Matt Carpenter: 603- 271-2612
Jane Vachon: 603-271-3211
April 4, 2012
Catch the King – 2012 Broodstock Salmon Season Gets Off to Early Start
CONCORD, N.H. – Record warmth this winter has brought an early start to spring in New Hampshire this year, and that's good news for anglers targeting the "King of Fish" – broodstock Atlantic salmon that are stocked into the Merrimack River watershed each spring and fall.
"With very little snow melt, river flows this April are more typical of early summer. Cold water and low flows make for excellent salmon fishing, so we decided to stock the fish early this year," said Matt Carpenter, the New Hampshire Fish and Game Department fisheries biologist who manages the salmon broodstock fishery. "With no rain in the extended forecast, hopefully this will be one of the longer spring broodstock salmon fishing seasons in recent memory."
Stocking has already begun, and the bulk of the salmon should be in by early next week, according to Carpenter. The fish will be spread between stocking sites beginning in Bristol and working south to Franklin, Concord and Hooksett, N.H.
“We have about 680 fish to stock this spring. The salmon looked good when we tagged them about a week ago, with a wide variety of sizes ranging from 3 pounds to over 10 pounds,” said Carpenter.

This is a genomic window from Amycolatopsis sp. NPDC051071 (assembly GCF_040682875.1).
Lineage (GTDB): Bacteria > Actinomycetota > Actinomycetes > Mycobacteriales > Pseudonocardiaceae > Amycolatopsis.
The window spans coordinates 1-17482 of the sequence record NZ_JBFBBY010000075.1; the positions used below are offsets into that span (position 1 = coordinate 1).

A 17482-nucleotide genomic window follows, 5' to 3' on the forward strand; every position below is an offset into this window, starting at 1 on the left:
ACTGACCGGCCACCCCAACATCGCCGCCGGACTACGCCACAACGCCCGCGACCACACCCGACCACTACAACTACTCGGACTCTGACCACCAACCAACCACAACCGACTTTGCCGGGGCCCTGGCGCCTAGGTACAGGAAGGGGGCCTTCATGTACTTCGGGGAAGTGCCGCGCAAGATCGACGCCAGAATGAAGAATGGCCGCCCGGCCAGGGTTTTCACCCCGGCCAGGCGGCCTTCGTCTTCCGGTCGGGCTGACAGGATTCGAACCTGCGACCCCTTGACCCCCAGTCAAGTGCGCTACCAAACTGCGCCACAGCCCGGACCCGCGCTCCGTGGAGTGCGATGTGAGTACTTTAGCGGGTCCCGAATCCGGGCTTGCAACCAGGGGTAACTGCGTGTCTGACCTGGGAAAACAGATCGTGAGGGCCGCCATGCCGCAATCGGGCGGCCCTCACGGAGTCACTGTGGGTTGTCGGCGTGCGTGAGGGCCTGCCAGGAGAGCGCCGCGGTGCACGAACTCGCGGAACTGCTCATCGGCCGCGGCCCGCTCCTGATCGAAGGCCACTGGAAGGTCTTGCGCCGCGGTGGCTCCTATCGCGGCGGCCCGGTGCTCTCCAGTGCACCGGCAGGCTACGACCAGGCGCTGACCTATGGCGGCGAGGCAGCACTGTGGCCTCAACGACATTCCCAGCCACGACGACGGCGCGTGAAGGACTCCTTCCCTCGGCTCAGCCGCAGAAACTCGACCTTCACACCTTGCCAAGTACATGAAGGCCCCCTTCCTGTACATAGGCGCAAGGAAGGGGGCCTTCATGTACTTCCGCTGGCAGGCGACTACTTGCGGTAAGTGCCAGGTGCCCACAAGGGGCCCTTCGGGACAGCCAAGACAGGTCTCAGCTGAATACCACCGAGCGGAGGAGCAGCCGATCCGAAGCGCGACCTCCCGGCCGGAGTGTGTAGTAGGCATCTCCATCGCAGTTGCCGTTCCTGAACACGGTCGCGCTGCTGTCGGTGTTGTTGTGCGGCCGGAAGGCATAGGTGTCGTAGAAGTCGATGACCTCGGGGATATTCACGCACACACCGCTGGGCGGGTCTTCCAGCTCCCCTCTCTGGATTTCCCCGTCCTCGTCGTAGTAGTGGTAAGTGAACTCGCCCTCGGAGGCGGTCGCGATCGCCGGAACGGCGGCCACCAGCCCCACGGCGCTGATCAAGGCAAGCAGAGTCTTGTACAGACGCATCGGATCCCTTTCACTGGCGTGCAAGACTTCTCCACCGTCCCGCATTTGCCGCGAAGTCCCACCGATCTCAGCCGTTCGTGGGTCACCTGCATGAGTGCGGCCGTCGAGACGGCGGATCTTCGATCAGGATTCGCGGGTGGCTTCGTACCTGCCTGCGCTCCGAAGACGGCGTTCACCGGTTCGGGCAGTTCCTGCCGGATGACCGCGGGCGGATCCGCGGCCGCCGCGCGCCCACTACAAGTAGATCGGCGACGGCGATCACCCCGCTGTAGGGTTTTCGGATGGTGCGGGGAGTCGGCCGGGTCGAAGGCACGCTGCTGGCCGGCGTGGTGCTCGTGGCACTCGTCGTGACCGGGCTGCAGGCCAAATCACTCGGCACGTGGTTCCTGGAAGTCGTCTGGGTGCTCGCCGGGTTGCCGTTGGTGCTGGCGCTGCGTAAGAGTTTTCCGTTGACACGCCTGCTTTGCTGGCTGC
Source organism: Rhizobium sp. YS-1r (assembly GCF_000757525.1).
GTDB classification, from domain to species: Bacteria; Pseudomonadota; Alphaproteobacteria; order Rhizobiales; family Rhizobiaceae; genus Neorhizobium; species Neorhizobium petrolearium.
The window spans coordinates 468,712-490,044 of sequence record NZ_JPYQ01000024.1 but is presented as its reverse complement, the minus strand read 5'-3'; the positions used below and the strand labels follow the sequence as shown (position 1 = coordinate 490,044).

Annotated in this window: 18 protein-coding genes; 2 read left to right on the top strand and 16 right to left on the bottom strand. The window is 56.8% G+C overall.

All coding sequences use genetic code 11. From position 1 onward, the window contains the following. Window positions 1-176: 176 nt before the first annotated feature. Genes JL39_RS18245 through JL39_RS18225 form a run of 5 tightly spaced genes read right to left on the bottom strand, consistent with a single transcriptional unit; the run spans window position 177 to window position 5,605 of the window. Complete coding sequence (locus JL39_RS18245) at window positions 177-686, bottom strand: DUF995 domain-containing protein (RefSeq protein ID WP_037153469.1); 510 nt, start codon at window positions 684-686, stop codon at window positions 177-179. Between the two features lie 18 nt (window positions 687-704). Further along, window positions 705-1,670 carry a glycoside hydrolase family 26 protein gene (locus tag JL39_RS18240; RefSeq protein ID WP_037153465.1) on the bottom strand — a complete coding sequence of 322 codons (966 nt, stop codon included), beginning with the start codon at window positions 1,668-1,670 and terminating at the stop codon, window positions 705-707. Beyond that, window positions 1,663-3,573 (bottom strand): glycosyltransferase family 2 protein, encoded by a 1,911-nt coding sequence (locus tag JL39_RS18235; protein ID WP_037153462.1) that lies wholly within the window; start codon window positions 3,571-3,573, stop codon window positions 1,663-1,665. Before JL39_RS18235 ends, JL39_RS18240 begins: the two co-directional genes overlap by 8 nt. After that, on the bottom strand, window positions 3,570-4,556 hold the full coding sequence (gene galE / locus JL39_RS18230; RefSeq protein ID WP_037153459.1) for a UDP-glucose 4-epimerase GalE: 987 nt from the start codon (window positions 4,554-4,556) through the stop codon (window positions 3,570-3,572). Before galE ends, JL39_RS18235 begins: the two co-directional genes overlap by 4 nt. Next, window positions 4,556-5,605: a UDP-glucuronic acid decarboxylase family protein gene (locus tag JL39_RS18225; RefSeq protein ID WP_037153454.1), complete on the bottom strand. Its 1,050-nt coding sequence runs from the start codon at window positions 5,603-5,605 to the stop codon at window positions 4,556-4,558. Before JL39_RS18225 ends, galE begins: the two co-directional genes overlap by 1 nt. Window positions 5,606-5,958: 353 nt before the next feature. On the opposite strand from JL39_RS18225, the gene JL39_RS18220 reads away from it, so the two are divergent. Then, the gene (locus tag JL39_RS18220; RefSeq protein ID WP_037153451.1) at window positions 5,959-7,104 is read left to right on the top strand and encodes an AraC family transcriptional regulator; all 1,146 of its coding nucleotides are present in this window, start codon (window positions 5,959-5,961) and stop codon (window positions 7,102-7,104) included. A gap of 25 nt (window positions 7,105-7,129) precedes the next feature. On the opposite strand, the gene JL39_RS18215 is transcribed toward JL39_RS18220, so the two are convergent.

To fish for brood stock salmon, anglers need a current New Hampshire fishing license and an $11 brood stock salmon permit. Both can be purchased online at www.fishnh.com or from Fish and Game license agents statewide. Only salmon marked by Fish and Game with a T-bar anchor at the base of the dorsal fin may be kept, and the bag limit is 1 per day and 5 total for the season. For more information on New Hampshire’s brood stock salmon fishery, including an access map, visit www.fishnh.com/Fishing/atlantic_salmon.htm.
Find out what it's all about by watching a short video about brood stock salmon fishing on the Merrimack at www.fishnh.com/Fishing/atlantic_salmon.htm.
"Spring is when we stock the robust 3- and 4-year-old salmon, as opposed to the two-year-olds stocked in the fall," said Carpenter. "Salmon are not ready to produce eggs until they are at least three years old. In the spring, we stock extra fish that have already spawned the previous fall. In the fall, we are stocking extra fish that will not be needed to provide eggs for the program."
Brood stock anglers are encouraged to report their experiences to Fish and Game by contacting Matt Carpenter at 603-271-2612 or firstname.lastname@example.org.
New Hampshire has the only managed Atlantic salmon river fishery in New England. The big fish stocked in the brood stock salmon program have completed their maternal duty producing the fry (young salmon) used in the Atlantic salmon restoration program, a partnership between the New Hampshire Fish and Game Department and the U.S. Fish and Wildlife Service. Purchase of brood stock salmon permits helps support this cooperative state-federal restoration effort, along with a number of other fish conservation projects. The program is also supported through federal funds from the Federal Aid in Sport Fish Restoration Program.
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